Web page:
Two Sisters | by: Sharon Draper
(a New York Times bestselling author and recipient of many awards)
This story may or may not be true. But much of what we present to others is fiction anyway, am I right?
Two sisters, born four years apart.
The eldest, born in summer, was a sunflower — light emanated from all she did. She glowed with success in academic achievements. She blazed her way through social accomplishments.
The younger, born in spring, was an iris, needing water and cool breezes and the strength of the earth. Her successes were stellar, but were always shrouded in shadow, never quite lauded nor recognized.
The love and bond of the two girls for each other, however, was sealed through a shared passion for autumn leaves and winter snows and spring blossoms.
Their mother, an avid gardener and strict disciplinarian, was determined they would bloom. Fiercely she ripped the weeds from around them. They were carefully mulched with composted leaves of love — to protect them from winter storms or sudden rains or frosty unseen chills. No ragged, uncultured piece of greengrowth would even dare to approach them.
Rooted in a small fundamentalist, rigid, uncompromising church, the girls were again wrapped in a protective coating that did not allow deviation from the allowable norm. Sin, lewdness, or immorality were forbidden, even as thoughts. Dancing was considered both carnal and damnable. Dreams and passions were not even considered.
The younger sister swallowed the message whole and worried about each transgression she might have done in thought or deed. She lived for Heaven to come, and used obedience and self-punishment for each perceived digression from perfection.
The older sister, also fearful of sin, absorbed the message less viscerally, but proceeded to follow the rules quietly. Disobedience was not an option. Neither was exploration or experimentation or variation from expectations.
The younger sister fell in love, but did not marry that young man, who was poor, struggling, and from a family with little education. Instead, she was encouraged to marry a man who was seemingly perfect — a doctor, from a prominent family, who would provide for his family. What he provided, however, was cruel control, demanding absolute adherence to his rules. He required she turn in receipts for every penny of his money that she spent.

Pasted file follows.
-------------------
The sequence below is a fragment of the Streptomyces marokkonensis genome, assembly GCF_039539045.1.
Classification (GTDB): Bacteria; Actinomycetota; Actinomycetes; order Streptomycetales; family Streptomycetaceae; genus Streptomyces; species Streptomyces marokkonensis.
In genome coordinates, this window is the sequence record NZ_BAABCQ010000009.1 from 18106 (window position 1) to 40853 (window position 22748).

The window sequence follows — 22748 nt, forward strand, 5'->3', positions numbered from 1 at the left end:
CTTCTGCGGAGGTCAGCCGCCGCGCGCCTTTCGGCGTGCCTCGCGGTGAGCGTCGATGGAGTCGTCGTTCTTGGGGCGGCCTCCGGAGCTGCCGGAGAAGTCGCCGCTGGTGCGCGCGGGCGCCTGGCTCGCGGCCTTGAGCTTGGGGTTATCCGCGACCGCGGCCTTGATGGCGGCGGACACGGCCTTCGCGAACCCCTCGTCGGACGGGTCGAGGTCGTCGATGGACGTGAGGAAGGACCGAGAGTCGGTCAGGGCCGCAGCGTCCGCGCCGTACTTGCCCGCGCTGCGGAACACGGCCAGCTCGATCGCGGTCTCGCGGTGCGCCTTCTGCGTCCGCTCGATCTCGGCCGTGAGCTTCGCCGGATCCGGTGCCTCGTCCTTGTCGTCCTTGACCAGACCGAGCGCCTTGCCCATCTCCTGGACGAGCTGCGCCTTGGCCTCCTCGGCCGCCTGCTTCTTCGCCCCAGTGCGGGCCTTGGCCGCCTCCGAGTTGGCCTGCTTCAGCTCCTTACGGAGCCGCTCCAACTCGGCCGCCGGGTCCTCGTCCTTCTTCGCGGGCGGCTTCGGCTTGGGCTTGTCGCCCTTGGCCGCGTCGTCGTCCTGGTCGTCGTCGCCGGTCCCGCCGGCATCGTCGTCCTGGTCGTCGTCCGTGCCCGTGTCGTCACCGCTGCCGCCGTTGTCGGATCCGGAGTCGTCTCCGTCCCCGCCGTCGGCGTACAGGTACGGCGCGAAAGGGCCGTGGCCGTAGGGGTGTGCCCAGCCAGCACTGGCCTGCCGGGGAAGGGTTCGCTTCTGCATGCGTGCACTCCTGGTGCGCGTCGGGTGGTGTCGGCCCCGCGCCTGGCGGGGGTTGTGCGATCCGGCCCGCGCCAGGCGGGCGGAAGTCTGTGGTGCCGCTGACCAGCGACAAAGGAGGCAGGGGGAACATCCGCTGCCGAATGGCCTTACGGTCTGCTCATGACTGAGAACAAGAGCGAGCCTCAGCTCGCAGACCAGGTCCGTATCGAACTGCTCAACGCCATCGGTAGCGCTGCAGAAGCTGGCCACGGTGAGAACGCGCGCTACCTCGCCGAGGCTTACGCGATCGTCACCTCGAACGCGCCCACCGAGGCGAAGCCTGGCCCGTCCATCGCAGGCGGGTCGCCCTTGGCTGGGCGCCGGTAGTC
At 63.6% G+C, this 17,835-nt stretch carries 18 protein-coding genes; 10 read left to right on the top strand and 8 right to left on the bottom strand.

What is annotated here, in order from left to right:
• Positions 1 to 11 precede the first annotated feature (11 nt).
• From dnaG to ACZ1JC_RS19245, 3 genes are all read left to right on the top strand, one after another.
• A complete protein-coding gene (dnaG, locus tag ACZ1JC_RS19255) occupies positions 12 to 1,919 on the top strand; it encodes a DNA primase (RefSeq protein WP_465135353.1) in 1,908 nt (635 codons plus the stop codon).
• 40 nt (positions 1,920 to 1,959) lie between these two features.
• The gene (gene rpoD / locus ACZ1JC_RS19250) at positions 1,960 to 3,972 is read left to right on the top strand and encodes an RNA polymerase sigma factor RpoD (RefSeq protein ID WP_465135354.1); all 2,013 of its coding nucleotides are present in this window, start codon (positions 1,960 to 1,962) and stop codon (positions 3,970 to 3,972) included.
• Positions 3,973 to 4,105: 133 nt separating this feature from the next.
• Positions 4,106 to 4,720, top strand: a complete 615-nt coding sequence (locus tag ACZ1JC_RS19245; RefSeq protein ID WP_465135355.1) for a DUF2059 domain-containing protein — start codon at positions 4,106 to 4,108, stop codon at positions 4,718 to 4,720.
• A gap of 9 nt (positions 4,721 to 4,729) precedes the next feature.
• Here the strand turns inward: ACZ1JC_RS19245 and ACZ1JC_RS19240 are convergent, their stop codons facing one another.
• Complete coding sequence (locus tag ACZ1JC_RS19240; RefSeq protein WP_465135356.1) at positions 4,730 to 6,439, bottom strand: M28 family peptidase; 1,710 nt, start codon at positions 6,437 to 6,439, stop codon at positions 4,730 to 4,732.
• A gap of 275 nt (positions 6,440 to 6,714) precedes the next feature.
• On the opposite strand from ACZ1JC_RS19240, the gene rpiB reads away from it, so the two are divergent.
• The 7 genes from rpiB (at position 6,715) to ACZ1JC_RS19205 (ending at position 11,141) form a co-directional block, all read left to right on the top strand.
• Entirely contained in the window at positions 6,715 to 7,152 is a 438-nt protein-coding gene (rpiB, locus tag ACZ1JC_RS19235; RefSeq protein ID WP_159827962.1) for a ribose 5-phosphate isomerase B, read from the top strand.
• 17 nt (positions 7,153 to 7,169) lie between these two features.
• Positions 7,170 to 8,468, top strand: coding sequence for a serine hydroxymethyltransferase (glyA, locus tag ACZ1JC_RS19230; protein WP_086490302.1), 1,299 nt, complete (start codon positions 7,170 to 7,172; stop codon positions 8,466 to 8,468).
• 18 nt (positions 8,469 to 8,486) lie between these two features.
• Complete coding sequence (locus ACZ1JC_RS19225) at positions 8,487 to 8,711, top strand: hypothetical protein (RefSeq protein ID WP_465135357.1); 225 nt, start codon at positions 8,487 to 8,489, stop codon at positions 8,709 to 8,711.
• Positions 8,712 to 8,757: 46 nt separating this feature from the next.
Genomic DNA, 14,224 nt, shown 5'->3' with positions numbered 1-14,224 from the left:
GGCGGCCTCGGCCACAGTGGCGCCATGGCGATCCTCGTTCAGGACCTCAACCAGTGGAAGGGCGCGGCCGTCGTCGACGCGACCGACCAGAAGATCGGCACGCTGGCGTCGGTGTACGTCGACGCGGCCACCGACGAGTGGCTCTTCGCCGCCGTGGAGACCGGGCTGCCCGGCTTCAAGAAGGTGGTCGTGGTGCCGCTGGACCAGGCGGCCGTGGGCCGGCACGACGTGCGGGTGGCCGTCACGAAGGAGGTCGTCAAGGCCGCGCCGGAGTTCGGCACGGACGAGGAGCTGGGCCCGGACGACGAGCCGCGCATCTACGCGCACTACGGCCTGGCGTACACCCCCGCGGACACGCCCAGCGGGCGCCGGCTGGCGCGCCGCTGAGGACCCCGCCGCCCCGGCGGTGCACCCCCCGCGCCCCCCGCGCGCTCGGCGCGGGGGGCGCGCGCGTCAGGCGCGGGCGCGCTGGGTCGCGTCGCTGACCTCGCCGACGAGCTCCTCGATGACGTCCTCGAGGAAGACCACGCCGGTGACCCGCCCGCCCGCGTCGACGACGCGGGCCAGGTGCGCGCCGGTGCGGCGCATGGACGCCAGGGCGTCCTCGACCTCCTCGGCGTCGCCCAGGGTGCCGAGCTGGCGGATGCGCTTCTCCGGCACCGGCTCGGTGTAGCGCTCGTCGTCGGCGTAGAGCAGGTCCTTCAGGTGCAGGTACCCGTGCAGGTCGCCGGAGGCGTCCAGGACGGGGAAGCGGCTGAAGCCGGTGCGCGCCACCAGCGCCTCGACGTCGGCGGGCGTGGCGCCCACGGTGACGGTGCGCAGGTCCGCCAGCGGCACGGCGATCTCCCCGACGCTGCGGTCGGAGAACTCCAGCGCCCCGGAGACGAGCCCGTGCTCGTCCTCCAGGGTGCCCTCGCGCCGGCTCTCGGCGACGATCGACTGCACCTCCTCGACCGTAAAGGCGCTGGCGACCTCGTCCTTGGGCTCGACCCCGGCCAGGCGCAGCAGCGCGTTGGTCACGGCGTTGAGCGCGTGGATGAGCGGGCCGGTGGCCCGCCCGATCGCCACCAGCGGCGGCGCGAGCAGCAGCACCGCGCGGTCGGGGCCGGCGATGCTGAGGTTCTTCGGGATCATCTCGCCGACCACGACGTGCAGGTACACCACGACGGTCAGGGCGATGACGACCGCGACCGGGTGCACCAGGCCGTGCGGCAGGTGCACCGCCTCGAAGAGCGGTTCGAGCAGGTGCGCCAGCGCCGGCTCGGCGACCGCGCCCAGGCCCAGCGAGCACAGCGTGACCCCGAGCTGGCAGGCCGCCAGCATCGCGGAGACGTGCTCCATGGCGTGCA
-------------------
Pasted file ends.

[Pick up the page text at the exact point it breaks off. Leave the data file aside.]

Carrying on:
He abused her, physically and mentally, but she could never prove any of it to authorities, who always sided with him when she lodged a complaint. The young man she truly loved from years before she lost forever.
She suffered for many years until she finally got enough courage to walk through the door and never return. For two decades after that, the husband stalked her, lied to authorities about her, turned her children against her. But she was free.
Free to live alone in poverty. Free to be hungry. Free to fear. Free to long for her children’s love.
The older sister also married — the childhood sweetheart, the smooth-faced, curly headed boy approved by both parents and church. She assumed this was love. She had never explored the world, her desires, her abilities, her skills. She never knew if she had any dreams — she never asked.
Gradually, however, her aspirations unfurled, like the petals of a flower about to bloom. She realized she had talents undiscovered, and abilities that had been hidden under responsibilities. She blossomed and became a hibiscus, a daffodil, a gardenia–an endless garden of hope and promise.
The older sister was also abused, although it took twenty years for her to realize it. Abuse is not just a physical smack on the face or a punch in the jaw. Abuse is constant infidelity, followed by apologies, followed by more infidelity. Abuse is accepting that, and apologizing for causing the abuser to stray away. Abuse is feeling inadequate and incomplete and ugly. Abuse is soaking an orchid with weed killer.
The younger sister, after years of prayer and suffering, received a job offer in another state. She accepted and moved in less than a week. It was overwhelming and perhaps impossible to swallow. Was she finally free? She still does not know. So much damage had been done to her physical and spiritual body that she may never heal. But now she lives with hope. And fresh seeds tucked into a window planter.
The older sister, who had been given a peek into glorious possibilities, also shed that silent, invisible blanket of abuse, and finally fled from what was seemingly a happy home. She left a garden of bright red roses — with their thorns. She sleeps alone with fear and uncertainty — and sweet relief.
This story may or may not be true. But much of what we present to others is fiction anyway, am I right? And truth is found within oneself.